Julia and her family wake up on a seemingly normal Saturday afternoon to find out that the world they took for granted has changed. The rotation of the Earth has begun to slow, causing night and day to extend by a few minutes each day. As the process stretches out, gravity is affected, birds begin dying off, and people are split between those who stick with the twenty-four hour clock and those who still follow the rhythms of the Sun.
“There was no footage to show on television, no burning buildings or broken bridges, no twisted metal or scorched earth, no houses sliding off slabs. No one was wounded. No one was dead. It was, at the beginning, a quite invisible catastrophe”
Take a moment and think about how dependent we are on the rotation of the Earth. For billions of years the sun has risen and set on a twenty-four hour cycle. The movements of the sun tells us when to begin and end our day. It tells us which meals to eat and when. When it is safe to go out on the street versus when should we lock our doors. Now what would happen if all of the habits ingrained in our circadian rhythm were suddenly disrupted? What if school began in the middle of the night? Or if you were expected to go to sleep in the bright afternoon light? The Age of Miracles explores the idea of how society would adjust to cope with the loss of the intrinsic dichotomy of night and day.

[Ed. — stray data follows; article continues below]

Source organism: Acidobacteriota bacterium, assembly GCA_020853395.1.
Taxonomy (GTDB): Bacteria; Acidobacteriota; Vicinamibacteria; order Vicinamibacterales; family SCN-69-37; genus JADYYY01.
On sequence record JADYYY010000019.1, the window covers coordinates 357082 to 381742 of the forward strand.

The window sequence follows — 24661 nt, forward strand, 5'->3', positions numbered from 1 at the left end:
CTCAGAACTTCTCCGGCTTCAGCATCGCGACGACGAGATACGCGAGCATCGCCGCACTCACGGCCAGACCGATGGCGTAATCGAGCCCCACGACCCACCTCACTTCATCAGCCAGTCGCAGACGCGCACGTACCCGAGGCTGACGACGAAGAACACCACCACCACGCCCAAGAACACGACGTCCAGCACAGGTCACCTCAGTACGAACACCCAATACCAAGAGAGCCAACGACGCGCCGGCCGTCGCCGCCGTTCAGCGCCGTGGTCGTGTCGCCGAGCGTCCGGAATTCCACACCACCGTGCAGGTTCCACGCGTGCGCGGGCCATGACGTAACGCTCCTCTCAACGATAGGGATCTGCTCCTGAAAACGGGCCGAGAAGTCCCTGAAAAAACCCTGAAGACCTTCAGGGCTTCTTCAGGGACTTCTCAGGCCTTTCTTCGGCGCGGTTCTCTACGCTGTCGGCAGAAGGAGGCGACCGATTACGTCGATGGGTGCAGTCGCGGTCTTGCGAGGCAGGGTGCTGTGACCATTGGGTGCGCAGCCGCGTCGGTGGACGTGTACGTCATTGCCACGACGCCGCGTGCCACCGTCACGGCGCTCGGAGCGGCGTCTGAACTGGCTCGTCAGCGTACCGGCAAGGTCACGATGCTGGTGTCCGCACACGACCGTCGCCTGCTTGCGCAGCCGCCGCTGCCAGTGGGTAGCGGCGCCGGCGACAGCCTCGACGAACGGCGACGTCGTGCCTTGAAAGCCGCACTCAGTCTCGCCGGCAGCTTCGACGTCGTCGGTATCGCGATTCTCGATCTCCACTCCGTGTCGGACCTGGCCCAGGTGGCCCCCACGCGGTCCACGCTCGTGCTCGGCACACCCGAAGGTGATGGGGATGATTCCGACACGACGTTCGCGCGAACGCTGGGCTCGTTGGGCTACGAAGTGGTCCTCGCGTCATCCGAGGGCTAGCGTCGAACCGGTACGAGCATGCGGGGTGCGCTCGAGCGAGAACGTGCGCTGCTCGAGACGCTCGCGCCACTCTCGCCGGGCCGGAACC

“We were, on that day, no different from the ancients, terrified of our own big sky.”
This book is difficult to categorize. It’s a little bit YA, a little bit science fiction. It’s a coming of age story, a natural disaster story, and a story about time and our natural relationship with night and day. It’s also a beautifully written novel about a girl who is trying to come to terms with her life when everything she took for granted in her life is suddenly upended.
My favorite part of this book is that it is written from the perspective of an eleven year old girl. Too much of the natural disaster genre focuses on “scientist who is totally brilliant but overlooked until its too late”. Instead, we watch the Earth stop spinning through the eyes of someone who is more focused on whether or not the cute boy on the bus is going to pay attention to her. Children don’t expect the same things from life that adults do. For Julia, the biggest problem she is currently facing is not that the sun hasn’t risen in twenty hours, it’s that her best friend is no longer speaking to her. The main plot of the story almost plays like a backdrop to the everyday pitfalls and triumphs of an ordinary teenager. In this aspect, The Age of Miracles is utterly unique, which means that it is also utterly unpredictable.
Something else that kept cropping up in this novel was the idea that even when presented with an extinction-level crisis, humanity will somehow always find time to create an “us” versus a “them”. In this case, it’s the people who choose to carry on with a twenty-four hour clock versus the people who decide change their sleeping patterns to fit with the changing sun. It is sadly unsurprising that the two groups cannot seem to peacefully coexist. Even when faced with our own destruction, society will feel the need to know that they went down swinging in the “correct” way.
Overall, this was a quick read that kept me thoroughly engaged from start to finish. Walker’s prose borders on poetry at times, but she manages not to stray into the realm of overly sappy or purple language. I would definitely recommend this book.
My rating: 4/5
Happy reading everyone!